Healthcare Technology Featured Article

March 23, 2022

How Technology Helps Treating Venous Disease




In the United States alone, approximately 15 percent of the population is affected by a vein disease such as varicose veins. A condition wherein twisted, enlarged veins bulge on the surface of the skin. Varicose veins can also progress and cause other vein diseases such as ulcers, edema, reticular veins, and so on. 

That said, venous disease is more common than you think.  So it is no longer surprising why there has been an increasing number of vein clinics across the country. Many people have been turning to doctors and vein specialists from these clinics to resolve their condition and hopefully eliminate its appearance from their skin (i.e. varicose veins).

Given its popularity, we thought it would be a great idea to highlight some of the latest innovations and treatments for venous disease. This way, you would know what are your options as well as the things that you should look out for in every treatment.

Thermal Ablation

One of the top worries of people with venous disease is the appearance of varicose veins. While it is often not a serious medical condition, some are still embarrassed and worried by how it looks on their skin. That is why if you ask your doctor or vein specialist, they can recommend tons of treatments and surgeries to permanently remove them. That said, if you go to any vein clinic in your area, then chances are they probably offer treatments such as thermal ablation.

Generally, thermal ablation is the process wherein your doctor uses heat to treat your damaged vein and eliminate its bulging appearance on your skin. A doctor or vein specialist would puncture your damaged vein and then insert a catheter to send heat, ultimately destroying and making your varicose vein less visible.

There are two popular types of thermal ablation available in any vein clinic across the country, one being radiofrequency ablation and the other being endovenous laser ablation. Both treatments are minimally invasive procedures that are approved by the FDA to treat varicose veins. This means that pain management during the treatment is not an issue and there is little to no downtime afterward.

Radiofrequency Ablation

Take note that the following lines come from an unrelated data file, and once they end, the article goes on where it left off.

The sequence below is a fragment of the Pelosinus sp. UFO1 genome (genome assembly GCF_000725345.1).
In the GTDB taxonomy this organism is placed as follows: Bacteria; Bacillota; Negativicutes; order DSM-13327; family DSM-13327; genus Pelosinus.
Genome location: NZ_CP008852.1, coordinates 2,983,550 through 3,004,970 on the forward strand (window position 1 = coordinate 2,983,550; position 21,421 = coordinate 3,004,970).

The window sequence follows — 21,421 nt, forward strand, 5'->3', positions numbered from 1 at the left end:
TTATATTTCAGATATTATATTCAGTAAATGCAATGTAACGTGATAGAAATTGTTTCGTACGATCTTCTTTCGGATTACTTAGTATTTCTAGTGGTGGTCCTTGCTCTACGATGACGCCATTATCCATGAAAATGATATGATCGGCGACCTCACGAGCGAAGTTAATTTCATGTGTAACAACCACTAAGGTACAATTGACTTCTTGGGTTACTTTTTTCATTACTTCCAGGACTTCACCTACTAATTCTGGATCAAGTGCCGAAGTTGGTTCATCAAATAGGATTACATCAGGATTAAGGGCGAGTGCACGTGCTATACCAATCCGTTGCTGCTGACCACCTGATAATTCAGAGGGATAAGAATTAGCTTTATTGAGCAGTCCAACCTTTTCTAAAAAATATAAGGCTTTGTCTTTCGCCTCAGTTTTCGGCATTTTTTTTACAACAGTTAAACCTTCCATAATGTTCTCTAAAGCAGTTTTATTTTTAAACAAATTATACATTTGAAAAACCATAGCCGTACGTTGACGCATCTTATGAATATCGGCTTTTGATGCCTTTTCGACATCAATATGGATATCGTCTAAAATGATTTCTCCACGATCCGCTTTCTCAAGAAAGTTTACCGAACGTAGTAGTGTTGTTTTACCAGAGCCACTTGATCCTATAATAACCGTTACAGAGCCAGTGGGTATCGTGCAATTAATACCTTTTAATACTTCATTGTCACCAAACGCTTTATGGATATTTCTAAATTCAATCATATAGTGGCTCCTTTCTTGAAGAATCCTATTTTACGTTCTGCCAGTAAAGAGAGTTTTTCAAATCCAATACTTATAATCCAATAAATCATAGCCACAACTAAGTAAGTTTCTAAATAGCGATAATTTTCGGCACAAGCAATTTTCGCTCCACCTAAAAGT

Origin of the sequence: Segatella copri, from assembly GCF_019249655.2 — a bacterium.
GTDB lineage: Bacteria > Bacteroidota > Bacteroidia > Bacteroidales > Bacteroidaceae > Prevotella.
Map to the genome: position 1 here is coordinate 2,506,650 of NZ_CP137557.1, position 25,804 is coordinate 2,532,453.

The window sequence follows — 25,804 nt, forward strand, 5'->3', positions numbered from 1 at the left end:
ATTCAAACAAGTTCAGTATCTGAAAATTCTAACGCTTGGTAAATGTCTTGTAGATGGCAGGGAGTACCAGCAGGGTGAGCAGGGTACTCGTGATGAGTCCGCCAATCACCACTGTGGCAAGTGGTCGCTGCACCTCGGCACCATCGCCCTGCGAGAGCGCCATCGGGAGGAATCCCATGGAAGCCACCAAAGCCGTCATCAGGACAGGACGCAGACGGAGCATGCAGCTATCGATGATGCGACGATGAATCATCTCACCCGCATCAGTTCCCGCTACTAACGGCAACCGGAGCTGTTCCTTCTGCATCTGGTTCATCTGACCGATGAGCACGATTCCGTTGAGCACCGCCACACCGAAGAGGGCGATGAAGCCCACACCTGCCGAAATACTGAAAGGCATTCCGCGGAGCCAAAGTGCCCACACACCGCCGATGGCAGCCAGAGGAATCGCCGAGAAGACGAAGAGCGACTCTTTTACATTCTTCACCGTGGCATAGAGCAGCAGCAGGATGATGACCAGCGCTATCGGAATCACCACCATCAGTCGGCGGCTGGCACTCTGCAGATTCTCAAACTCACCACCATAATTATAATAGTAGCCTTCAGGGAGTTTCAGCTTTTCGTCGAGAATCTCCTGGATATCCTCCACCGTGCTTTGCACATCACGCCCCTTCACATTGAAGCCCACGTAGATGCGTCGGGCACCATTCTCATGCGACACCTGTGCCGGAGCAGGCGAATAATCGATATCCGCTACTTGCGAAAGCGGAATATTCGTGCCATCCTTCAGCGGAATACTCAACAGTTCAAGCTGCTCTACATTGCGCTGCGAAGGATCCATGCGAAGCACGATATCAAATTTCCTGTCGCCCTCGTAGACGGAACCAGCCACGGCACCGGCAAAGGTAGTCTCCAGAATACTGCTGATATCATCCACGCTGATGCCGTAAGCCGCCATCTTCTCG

Radiofrequency is the first one to get approved by the FDA before endovenous ablation. With that, radiofrequency ablation for varicose vein is a much more common treatment offered in many vein clinics across the country.

In the United States, doctors generally use a medical device called ClosureFast. The great thing about this device is that it can be used for both saphenous and perforator vein ablation. So apart from spider veins and varicose veins, it can also be effective in treating other venous diseases such as advanced chronic venous insufficiency.  The device can deliver heat up to 120 °C for 20 s per cycle to your veins. Oftentimes, the heating tip is withdrawn after every cycle to treat a new segment of the vein.

Endovenous Laser Ablation

Endovenous Laser Ablation (EVLA) was approved by the FDA in 2001, two years after the Radiofrequency ablation. Since then, it has revolutionized the way doctors and specialists use vein therapies. Before EVLA was approved, surgical stripping and ligation were the standards of care. But nowadays, patients can simply turn to this treatment for their venous problems.

Unlike radiofrequency ablation, there are different kinds of laser or thermal ablation devices that your doctor or specialist can use other than ClosureFast. Most of the time, your doctor’s preferred medical device (i.e. fiber tip) is used along with ultrasound guidance. This way, they can ensure that they effectively and accurately target the correct veins.

 The general process is still somehow similar to radiofrequency ablation. Both use heat to treat your damaged veins and both use tumescent anesthesia before proceeding with the treatment.

Mechanochemical Ablation (Non-thermal Ablation)

This type of ablation is a newer approach to treat varicose veins. So it is best to call your vein clinic prior to your appointment to check whether they offer this type of treatment or not.

As compared to the two previous ablations discussed, Mechanochemical Ablation (MOCA) is a non-tumescent and non-thermal ablation technique. Rather than use heat, MOCA injects a sclerosant solution into your vein instead. A special rotating catheter is also used in this treatment but in this case, tumescent anesthesia is no longer needed.

Picking the Best Treatment

All in all, there are now several vein treatment options to choose from. Given that vein disease has become too common these days, many vein clinics are now striving to get the latest medical device to provide you with the best, latest, and most effective treatment there is.

This way, you can feel more at ease and you no longer have to feel pain or discomfort about the appearance of your varicose vein.    

               









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